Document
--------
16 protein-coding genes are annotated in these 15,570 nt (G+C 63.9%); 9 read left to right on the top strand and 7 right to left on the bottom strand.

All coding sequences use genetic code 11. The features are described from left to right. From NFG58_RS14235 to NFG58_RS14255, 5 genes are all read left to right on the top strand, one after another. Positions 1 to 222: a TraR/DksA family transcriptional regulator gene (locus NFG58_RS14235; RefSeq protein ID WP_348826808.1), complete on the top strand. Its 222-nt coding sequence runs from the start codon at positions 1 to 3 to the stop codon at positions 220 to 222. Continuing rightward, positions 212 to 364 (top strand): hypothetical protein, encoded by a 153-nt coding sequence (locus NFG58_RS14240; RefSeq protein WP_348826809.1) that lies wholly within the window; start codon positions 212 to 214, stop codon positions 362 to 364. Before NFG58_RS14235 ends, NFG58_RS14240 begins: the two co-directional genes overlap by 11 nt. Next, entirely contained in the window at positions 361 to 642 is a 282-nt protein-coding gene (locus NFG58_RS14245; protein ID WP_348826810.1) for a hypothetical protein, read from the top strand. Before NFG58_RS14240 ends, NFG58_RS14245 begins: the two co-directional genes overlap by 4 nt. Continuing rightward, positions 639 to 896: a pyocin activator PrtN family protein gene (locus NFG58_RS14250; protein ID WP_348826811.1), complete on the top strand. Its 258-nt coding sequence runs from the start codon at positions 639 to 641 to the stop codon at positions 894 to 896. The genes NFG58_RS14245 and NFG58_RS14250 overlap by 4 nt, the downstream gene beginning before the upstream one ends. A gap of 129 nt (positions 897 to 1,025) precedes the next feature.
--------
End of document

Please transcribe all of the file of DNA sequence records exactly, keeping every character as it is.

16 protein-coding genes are annotated in these 15,570 nt (G+C 63.9%); 9 read left to right on the top strand and 7 right to left on the bottom strand.

All coding sequences use genetic code 11. The features are described from left to right. From NFG58_RS14235 to NFG58_RS14255, 5 genes are all read left to right on the top strand, one after another. Positions 1 to 222: a TraR/DksA family transcriptional regulator gene (locus NFG58_RS14235; RefSeq protein ID WP_348826808.1), complete on the top strand. Its 222-nt coding sequence runs from the start codon at positions 1 to 3 to the stop codon at positions 220 to 222. Continuing rightward, positions 212 to 364 (top strand): hypothetical protein, encoded by a 153-nt coding sequence (locus NFG58_RS14240; RefSeq protein WP_348826809.1) that lies wholly within the window; start codon positions 212 to 214, stop codon positions 362 to 364. Before NFG58_RS14235 ends, NFG58_RS14240 begins: the two co-directional genes overlap by 11 nt. Next, entirely contained in the window at positions 361 to 642 is a 282-nt protein-coding gene (locus NFG58_RS14245; protein ID WP_348826810.1) for a hypothetical protein, read from the top strand. Before NFG58_RS14240 ends, NFG58_RS14245 begins: the two co-directional genes overlap by 4 nt. Continuing rightward, positions 639 to 896: a pyocin activator PrtN family protein gene (locus NFG58_RS14250; protein ID WP_348826811.1), complete on the top strand. Its 258-nt coding sequence runs from the start codon at positions 639 to 641 to the stop codon at positions 894 to 896. The genes NFG58_RS14245 and NFG58_RS14250 overlap by 4 nt, the downstream gene beginning before the upstream one ends. A gap of 129 nt (positions 897 to 1,025) precedes the next feature.